Rice decided that the position of National Coordinator for Counterterrorism would also be downgraded. No longer would the Coordinator be a member of the Principals Committee. No longer would the CSG [Counterterrorism Security Group] report to the Principals, but instead to a committee of Deputy Secretaries. No longer would the National Coordinator be supported by two NSC Senior Directors or have the budget review mechanism with the Associate Director of OMB [Office of Management and Budget]. [Page 230]
Clarke's exclusion from the Principals Committee had significant consequences. No longer a "principal" himself, Clarke had to lobby Rice and others in order to organize a meeting of the committee on the Al Qaeda threat. While he first requested the meeting on January 25, 2001, nearly eight months passed before it finally occurred -- a week before 9-11.
In her remarks to the Post, Rice further claimed that the Clinton national security team did not pass on a "comprehensive anti-terror strategy," as Clinton had asserted in the Fox interview. But again, the 9-11 Commission report contradicts Rice's claim. According to the report, near the end of 2000, the CIA and the National Security Council drew up policy papers that laid out anti-terrorism strategies for the succeeding administration. While the report said that the CIA/NSC memo, known as the "Blue Sky memo" was not "discussed during the transition with incoming top Bush administration officials," its ideas were nonetheless presented as options by the CIA to the Bush administration. Clarke and his staff also drafted a counterterrorism strategy memo in the waning days of the Clinton administration, which the 9-11 Commission described as "the first such comprehensive effort since the Delenda plan" -- a paper written by Clarke in 1998 laying out a strategy to "immediately eliminate any significant threat to Americans" from the "Bin Ladin network." The commission wrote that the policy paper produced by Clarke in 2000 -- titled "Strategy for Eliminating the Threat from the Jihadist Networks of al Qida [sic]: Status and Prospects" -- "reviewed the threat and the record to date, incorporated the CIA's new ideas from the Blue Sky memo, and posed several near-term policy options."
Clarke, the report noted, presented his policy paper to Rice and other senior national security staffers when he requested the principals committee meeting on Al Qaeda:
Within the first few days after Bush's inauguration, Clarke approached Rice in an effort to get her -- and the new President -- to give terrorism very high priority and to act on the agenda that he had pushed during the last few months of the previous administration. After Rice requested that all senior staff identify desirable major policy reviews or initiatives, Clarke submitted an elaborate memorandum on January 25, 2001. He attached to it his 1998 Delenda Plan and the December 2000 strategy paper. "We urgently need ... a Principals level review on the al Qida network," Clarke wrote.
Despite these clear flaws undermining Rice's rebuttal, the Post reported her comments without challenge. In turn, the Associated Press reported her claims in a September 26 article headlined "Rice Challenges Clinton on Terror Fight":
Secretary of State Condoleezza Rice challenged former President Clinton's claim that he did more than many of his conservative critics to pursue al-Qaida, saying in an interview published Tuesday that the Bush administration aggressively pursued the group even before the 9/11 attacks.
"What we did in the eight months was at least as aggressive as what the Clinton administration did in the preceding years," Rice said during a meeting with editors and reporters at the New York Post.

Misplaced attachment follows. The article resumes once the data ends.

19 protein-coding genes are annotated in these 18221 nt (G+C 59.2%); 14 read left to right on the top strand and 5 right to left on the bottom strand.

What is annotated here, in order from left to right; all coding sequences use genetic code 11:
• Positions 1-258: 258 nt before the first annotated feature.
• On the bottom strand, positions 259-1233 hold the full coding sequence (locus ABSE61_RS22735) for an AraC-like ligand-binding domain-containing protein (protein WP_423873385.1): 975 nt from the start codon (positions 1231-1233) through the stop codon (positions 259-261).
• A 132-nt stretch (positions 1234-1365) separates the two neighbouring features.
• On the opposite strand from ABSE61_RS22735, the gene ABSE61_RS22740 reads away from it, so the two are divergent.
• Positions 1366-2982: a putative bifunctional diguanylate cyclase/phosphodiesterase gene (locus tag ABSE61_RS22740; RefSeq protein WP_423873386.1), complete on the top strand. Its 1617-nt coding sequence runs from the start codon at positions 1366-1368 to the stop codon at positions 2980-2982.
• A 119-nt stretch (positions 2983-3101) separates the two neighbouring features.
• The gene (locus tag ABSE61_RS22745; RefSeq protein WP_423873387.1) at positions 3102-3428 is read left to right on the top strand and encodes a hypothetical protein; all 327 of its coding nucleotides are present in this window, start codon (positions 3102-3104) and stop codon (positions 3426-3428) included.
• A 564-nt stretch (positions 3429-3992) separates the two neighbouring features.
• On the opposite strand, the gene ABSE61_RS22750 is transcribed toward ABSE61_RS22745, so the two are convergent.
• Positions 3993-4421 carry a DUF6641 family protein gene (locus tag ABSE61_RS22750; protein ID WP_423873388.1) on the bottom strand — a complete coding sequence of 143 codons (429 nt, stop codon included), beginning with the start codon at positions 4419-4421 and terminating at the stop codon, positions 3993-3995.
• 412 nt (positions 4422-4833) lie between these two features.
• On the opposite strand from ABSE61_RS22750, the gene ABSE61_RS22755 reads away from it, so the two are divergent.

"The notion somehow for eight months the Bush administration sat there and didn't do that is just flatly false and I think the 9/11 commission understood that," she said.
Rice also took exception to Clinton's statement that he "left a comprehensive anti-terror strategy" for incoming officials when he left office.
"We were not left a comprehensive strategy to fight al-Qaida," she told the newspaper, which is owned by News Corp., the same company that owns Fox News Channel.
In the interview, Clinton accused host Chris Wallace of a "conservative hit job" and asked: "I want to know how many people in the Bush administration you asked, 'Why didn't you do anything about the Cole?' I want to know how many people you asked, 'Why did you fire Dick Clarke?'"
Rice portrayed the departure of former White House anti-terrorism chief Richard A. Clarke differently, saying he "left when he did not become deputy director of homeland security."
Like the Post, the AP article failed entirely to check Rice's claims against the 9-11 Commission's actual findings. Furthermore, the article included no Democratic response beyond a quote from Sen. Hillary Rodham Clinton (D-NY) saying, "I just think that my husband did a great job in demonstrating that Democrats are not going to take this."
Similarly, CNN correspondent Carol Costello uncritically reported Rice's rebuttal on the September 26 edition of American Morning.
From the September 26 edition of CNN's American Morning:
COSTELLO: It is turning into quite a juicy battle of words. Secretary of State Condoleezza Rice interviewed by The New York Post editorial board in New York, and boy, did she fire back at Bill Clinton, calling his interview on Fox "passionate." And while she didn't call Mr. Clinton a liar, she certainly intimated he wasn't telling it like it was.
For example, President Clinton told Fox his administration had left a detailed plan about what to do about Al Qaeda. Secretary Rice fires back. Quote, she says, "What the Bush administration did in the eight months was at least as aggressive as what the Clinton administration did in the preceding years. We were not left a comprehensive strategy to fight Al Qaeda. The notion that somehow for eight months the Bush administration sat there and didn't do that is just flatly false."
Question from the New York Post: "So you're saying Bill Clinton is a liar?"
Secretary Rice: "No, I'm just saying that, look, there was a lot of passion in that interview and I'm not going to -- I would just suggest that you go back and read the 9-11 Commission report on the efforts of the Bush administration in that eight months."
About former counterterrorism czar Richard Clarke, whom President Clinton cited a number of times, Secretary Rice says he was not fired, he left on his own accord when he was not promoted to deputy director of Homeland Security.
You can see the entire interview, of course, in the New York Post online.